(ORDO NEWS) — A paleontologist, pathologist and orthopedic surgeon enter the museum. No, this is not the beginning of an anecdote, but the research team that first diagnosed a case of aggressive bone cancer in a dinosaur.
This is the fossilized shin bone of Centrosaurus apertus, a horned plant-eating dinosaur that lived and died approximately 76 million years ago.
What at first glance looked like a poorly healed fracture turned out to be a tumor covering the upper half of the shin or fibula of the animal. Osteosarcoma was diagnosed in centrosaurus; it is the most common type of bone cancer in humans, but also the first confirmed case of any malignant cancer that we have found in dinosaurs.
“Here we are demonstrating the unmistakable sign of progressive bone cancer in a 76 million-year-old horned dinosaur – the first of its kind,” said pathologist Mark Crowther.
In humans, osteosarcomas often affect fast-growing adolescents and young adults. If an osteosarcoma metastasizes – extends beyond the bone – it most often spreads to the lungs, but it can also form tumors in other bones and even in the brain.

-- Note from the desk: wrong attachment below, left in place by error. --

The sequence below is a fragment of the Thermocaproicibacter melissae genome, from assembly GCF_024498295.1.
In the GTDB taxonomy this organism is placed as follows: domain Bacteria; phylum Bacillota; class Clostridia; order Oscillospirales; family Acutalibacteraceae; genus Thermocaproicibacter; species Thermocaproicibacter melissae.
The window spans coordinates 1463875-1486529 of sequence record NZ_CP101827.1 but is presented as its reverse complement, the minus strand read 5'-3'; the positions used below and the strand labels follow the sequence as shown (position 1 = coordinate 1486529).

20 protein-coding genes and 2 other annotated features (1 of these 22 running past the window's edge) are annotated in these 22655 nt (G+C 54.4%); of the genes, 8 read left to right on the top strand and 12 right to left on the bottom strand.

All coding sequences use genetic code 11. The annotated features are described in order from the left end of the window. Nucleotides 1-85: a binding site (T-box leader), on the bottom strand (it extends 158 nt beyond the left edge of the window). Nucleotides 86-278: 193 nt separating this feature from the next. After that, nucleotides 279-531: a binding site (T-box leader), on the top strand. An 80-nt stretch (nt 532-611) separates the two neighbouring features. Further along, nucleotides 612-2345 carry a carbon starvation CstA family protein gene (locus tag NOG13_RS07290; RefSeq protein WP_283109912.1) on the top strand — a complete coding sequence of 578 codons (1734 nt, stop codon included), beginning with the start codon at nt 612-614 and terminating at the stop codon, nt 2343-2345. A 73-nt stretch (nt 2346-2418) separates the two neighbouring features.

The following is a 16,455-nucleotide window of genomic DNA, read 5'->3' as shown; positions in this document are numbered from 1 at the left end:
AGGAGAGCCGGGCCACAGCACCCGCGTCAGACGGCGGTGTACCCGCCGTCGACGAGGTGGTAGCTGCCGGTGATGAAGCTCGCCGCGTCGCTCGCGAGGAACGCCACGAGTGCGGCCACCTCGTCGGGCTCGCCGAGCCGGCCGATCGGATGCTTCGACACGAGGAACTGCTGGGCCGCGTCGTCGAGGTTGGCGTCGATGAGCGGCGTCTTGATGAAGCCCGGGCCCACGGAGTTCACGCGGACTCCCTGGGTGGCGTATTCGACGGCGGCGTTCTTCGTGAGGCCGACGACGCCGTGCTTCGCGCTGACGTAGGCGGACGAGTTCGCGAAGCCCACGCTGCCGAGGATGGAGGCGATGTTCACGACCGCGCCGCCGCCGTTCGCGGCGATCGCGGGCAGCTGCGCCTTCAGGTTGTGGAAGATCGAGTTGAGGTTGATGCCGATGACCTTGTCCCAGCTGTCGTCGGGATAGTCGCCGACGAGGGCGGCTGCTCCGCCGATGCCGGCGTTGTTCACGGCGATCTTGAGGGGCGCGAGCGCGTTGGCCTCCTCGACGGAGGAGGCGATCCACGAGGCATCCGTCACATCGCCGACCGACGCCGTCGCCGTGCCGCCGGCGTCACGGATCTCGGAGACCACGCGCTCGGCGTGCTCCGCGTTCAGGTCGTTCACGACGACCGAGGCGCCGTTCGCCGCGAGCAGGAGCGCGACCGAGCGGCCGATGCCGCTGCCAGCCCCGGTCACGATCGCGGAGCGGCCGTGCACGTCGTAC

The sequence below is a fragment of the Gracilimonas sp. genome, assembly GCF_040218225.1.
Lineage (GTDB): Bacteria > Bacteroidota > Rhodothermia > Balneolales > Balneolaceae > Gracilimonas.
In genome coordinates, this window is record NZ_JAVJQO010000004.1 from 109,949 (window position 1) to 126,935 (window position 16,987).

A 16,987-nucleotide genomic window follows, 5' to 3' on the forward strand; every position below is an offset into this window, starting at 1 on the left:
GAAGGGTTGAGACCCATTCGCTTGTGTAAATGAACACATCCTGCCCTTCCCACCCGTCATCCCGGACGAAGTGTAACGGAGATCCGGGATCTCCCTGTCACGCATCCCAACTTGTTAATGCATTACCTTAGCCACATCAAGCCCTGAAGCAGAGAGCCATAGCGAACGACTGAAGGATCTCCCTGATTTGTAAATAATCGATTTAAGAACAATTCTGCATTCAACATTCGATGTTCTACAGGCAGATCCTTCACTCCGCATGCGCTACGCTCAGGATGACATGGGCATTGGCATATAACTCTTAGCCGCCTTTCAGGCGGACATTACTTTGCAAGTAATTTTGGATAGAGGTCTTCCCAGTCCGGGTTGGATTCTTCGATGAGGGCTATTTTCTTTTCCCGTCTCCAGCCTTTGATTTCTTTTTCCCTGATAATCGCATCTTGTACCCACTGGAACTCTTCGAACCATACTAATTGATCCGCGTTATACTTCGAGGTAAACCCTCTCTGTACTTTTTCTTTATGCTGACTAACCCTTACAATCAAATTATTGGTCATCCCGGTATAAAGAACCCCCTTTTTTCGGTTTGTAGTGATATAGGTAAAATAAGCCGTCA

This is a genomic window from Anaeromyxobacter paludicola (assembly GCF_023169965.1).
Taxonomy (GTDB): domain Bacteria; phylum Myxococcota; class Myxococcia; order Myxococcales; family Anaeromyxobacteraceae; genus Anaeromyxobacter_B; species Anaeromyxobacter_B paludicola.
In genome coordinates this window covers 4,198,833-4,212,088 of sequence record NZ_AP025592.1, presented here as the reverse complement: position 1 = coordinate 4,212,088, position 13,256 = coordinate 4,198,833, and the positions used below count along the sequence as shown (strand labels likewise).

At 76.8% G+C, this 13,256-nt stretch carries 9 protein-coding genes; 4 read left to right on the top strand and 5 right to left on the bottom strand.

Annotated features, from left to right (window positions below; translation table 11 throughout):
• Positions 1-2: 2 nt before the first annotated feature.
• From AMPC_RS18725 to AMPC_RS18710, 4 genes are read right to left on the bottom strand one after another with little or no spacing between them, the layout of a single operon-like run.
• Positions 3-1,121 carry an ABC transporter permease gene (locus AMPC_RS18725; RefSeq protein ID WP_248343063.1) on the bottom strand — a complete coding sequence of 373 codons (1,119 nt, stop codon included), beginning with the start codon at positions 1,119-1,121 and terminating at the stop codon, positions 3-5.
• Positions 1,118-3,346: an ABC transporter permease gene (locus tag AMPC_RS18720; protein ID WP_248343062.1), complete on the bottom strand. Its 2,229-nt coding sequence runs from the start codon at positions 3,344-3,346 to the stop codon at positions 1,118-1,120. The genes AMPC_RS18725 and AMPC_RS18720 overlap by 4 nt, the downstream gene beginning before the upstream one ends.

As curious as we are about the development of diseases such as cancer, soft tissues such as tendons, ligaments, bone marrow, and tumors are rarely preserved in fossils. In a few years – not to mention a million – these tissues will decompose. So even if dinosaurs regularly had cancer, it would be difficult to find any diagnostic specimens.
Cancer-stricken, fossilized centrosaurus tibia was discovered back in 1989 and was kept in the Royal Tyrrell Museum of Paleontology until recently analyzed.
Cross sections of the centrosaurus bone were made using computed tomography, the same device used to detect bone fractures and tumors in humans. The “slices” of the X-rays have been reconstructed so that scientists can see how the tumor grows through the fossilized bone.
In fact, it spread quite widely on the bones, which the medical team took it as a sign that this centrosaurus had lived with its cancer for quite some time.
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